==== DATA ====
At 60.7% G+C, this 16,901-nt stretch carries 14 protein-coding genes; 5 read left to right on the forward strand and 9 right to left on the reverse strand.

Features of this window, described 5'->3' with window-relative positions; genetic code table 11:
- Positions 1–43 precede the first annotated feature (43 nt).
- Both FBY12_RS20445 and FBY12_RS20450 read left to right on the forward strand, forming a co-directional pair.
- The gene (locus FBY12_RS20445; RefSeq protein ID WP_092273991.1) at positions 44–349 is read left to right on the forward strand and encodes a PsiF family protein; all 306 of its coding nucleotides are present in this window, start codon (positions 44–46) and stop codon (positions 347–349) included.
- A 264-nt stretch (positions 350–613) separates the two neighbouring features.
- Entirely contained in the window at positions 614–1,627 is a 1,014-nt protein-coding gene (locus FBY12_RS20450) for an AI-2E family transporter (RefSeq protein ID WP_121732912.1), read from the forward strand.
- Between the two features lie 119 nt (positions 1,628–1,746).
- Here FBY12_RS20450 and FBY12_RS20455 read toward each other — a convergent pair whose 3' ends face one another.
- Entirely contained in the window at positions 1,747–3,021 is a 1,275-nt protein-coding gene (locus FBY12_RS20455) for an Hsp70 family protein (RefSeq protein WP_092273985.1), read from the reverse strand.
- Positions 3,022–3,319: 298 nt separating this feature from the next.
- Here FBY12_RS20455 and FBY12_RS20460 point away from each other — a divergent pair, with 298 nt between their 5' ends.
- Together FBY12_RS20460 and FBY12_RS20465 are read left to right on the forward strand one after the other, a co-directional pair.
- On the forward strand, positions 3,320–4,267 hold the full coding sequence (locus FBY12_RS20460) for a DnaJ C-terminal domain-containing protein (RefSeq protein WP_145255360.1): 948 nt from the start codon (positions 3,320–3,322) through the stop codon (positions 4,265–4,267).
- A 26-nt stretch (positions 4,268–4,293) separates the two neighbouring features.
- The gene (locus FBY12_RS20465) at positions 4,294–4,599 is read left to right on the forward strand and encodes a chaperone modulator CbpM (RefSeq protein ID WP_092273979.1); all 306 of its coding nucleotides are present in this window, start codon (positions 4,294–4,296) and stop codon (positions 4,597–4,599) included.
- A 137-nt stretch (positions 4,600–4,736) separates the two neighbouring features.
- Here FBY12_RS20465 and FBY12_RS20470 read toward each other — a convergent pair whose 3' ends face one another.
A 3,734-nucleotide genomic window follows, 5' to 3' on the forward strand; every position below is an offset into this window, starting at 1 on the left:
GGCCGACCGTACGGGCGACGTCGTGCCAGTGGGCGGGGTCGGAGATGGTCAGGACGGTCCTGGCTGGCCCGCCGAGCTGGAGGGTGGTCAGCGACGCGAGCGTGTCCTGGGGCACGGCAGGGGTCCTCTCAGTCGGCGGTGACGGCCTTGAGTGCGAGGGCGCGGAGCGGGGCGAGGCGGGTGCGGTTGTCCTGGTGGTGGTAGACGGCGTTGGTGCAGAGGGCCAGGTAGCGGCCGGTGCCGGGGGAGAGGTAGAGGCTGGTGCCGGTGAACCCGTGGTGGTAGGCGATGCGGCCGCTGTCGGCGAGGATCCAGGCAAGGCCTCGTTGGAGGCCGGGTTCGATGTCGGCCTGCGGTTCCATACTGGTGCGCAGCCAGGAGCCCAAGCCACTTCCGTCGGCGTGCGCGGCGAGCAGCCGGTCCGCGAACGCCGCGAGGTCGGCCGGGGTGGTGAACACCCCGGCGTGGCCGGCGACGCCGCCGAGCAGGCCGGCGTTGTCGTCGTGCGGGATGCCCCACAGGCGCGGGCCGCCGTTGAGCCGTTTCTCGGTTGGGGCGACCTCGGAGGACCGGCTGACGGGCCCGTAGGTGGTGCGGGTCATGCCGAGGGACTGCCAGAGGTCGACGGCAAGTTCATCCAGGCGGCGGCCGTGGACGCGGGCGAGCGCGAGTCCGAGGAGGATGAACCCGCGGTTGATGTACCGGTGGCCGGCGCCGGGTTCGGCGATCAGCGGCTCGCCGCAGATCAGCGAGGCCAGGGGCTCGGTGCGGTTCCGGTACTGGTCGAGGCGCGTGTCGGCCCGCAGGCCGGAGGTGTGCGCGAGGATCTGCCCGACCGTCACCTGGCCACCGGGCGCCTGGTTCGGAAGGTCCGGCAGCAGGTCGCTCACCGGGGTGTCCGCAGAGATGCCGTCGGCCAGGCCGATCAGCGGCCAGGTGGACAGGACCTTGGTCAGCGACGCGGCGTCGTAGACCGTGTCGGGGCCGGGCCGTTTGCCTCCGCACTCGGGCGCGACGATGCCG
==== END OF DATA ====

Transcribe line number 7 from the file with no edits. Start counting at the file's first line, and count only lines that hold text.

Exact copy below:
- Entirely contained in the window at positions 614–1,627 is a 1,014-nt protein-coding gene (locus FBY12_RS20450) for an AI-2E family transporter (RefSeq protein ID WP_121732912.1), read from the forward strand.